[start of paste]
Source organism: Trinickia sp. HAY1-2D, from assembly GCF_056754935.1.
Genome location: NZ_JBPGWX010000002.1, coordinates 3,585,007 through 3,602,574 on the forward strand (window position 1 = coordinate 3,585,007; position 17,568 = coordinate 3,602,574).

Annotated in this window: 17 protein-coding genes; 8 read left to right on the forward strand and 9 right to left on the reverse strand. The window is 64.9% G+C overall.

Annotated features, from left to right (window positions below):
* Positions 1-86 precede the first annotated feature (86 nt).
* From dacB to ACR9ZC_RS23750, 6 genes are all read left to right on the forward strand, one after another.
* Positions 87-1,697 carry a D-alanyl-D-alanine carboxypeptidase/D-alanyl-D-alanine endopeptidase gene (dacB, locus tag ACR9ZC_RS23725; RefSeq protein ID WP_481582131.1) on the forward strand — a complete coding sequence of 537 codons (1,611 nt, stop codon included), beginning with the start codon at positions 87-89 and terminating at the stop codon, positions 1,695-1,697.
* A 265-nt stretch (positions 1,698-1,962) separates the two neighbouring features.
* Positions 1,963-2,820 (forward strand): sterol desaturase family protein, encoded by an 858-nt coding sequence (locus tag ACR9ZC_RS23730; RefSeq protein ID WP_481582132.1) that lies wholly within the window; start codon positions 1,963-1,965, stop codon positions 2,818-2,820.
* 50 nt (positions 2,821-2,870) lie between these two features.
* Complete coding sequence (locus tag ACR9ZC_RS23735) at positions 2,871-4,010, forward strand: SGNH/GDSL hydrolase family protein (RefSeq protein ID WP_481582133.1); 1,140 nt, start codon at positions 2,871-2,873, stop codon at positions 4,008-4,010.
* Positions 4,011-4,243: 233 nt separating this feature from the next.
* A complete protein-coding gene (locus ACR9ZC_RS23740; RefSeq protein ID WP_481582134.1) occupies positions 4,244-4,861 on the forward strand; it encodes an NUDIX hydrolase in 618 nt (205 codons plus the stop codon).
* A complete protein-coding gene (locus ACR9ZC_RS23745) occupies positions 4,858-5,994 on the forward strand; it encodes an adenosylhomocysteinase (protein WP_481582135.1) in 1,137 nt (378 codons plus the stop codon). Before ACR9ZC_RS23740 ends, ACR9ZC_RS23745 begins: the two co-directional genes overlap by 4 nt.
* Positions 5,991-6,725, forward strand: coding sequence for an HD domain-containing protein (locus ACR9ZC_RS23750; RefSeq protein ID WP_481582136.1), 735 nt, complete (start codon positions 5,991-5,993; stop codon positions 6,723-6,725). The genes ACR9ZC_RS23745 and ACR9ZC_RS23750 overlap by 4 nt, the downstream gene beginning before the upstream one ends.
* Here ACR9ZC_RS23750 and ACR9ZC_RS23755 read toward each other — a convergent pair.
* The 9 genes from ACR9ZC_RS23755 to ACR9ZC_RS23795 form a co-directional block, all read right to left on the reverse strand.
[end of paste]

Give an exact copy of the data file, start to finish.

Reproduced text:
Source organism: Trinickia sp. HAY1-2D, from assembly GCF_056754935.1.
Genome location: NZ_JBPGWX010000002.1, coordinates 3,585,007 through 3,602,574 on the forward strand (window position 1 = coordinate 3,585,007; position 17,568 = coordinate 3,602,574).

Annotated in this window: 17 protein-coding genes; 8 read left to right on the forward strand and 9 right to left on the reverse strand. The window is 64.9% G+C overall.

Annotated features, from left to right (window positions below):
* Positions 1-86 precede the first annotated feature (86 nt).
* From dacB to ACR9ZC_RS23750, 6 genes are all read left to right on the forward strand, one after another.
* Positions 87-1,697 carry a D-alanyl-D-alanine carboxypeptidase/D-alanyl-D-alanine endopeptidase gene (dacB, locus tag ACR9ZC_RS23725; RefSeq protein ID WP_481582131.1) on the forward strand — a complete coding sequence of 537 codons (1,611 nt, stop codon included), beginning with the start codon at positions 87-89 and terminating at the stop codon, positions 1,695-1,697.
* A 265-nt stretch (positions 1,698-1,962) separates the two neighbouring features.
* Positions 1,963-2,820 (forward strand): sterol desaturase family protein, encoded by an 858-nt coding sequence (locus tag ACR9ZC_RS23730; RefSeq protein ID WP_481582132.1) that lies wholly within the window; start codon positions 1,963-1,965, stop codon positions 2,818-2,820.
* 50 nt (positions 2,821-2,870) lie between these two features.
* Complete coding sequence (locus tag ACR9ZC_RS23735) at positions 2,871-4,010, forward strand: SGNH/GDSL hydrolase family protein (RefSeq protein ID WP_481582133.1); 1,140 nt, start codon at positions 2,871-2,873, stop codon at positions 4,008-4,010.
* Positions 4,011-4,243: 233 nt separating this feature from the next.
* A complete protein-coding gene (locus ACR9ZC_RS23740; RefSeq protein ID WP_481582134.1) occupies positions 4,244-4,861 on the forward strand; it encodes an NUDIX hydrolase in 618 nt (205 codons plus the stop codon).
* A complete protein-coding gene (locus ACR9ZC_RS23745) occupies positions 4,858-5,994 on the forward strand; it encodes an adenosylhomocysteinase (protein WP_481582135.1) in 1,137 nt (378 codons plus the stop codon). Before ACR9ZC_RS23740 ends, ACR9ZC_RS23745 begins: the two co-directional genes overlap by 4 nt.
* Positions 5,991-6,725, forward strand: coding sequence for an HD domain-containing protein (locus ACR9ZC_RS23750; RefSeq protein ID WP_481582136.1), 735 nt, complete (start codon positions 5,991-5,993; stop codon positions 6,723-6,725). The genes ACR9ZC_RS23745 and ACR9ZC_RS23750 overlap by 4 nt, the downstream gene beginning before the upstream one ends.
* Here ACR9ZC_RS23750 and ACR9ZC_RS23755 read toward each other — a convergent pair.
* The 9 genes from ACR9ZC_RS23755 to ACR9ZC_RS23795 form a co-directional block, all read right to left on the reverse strand.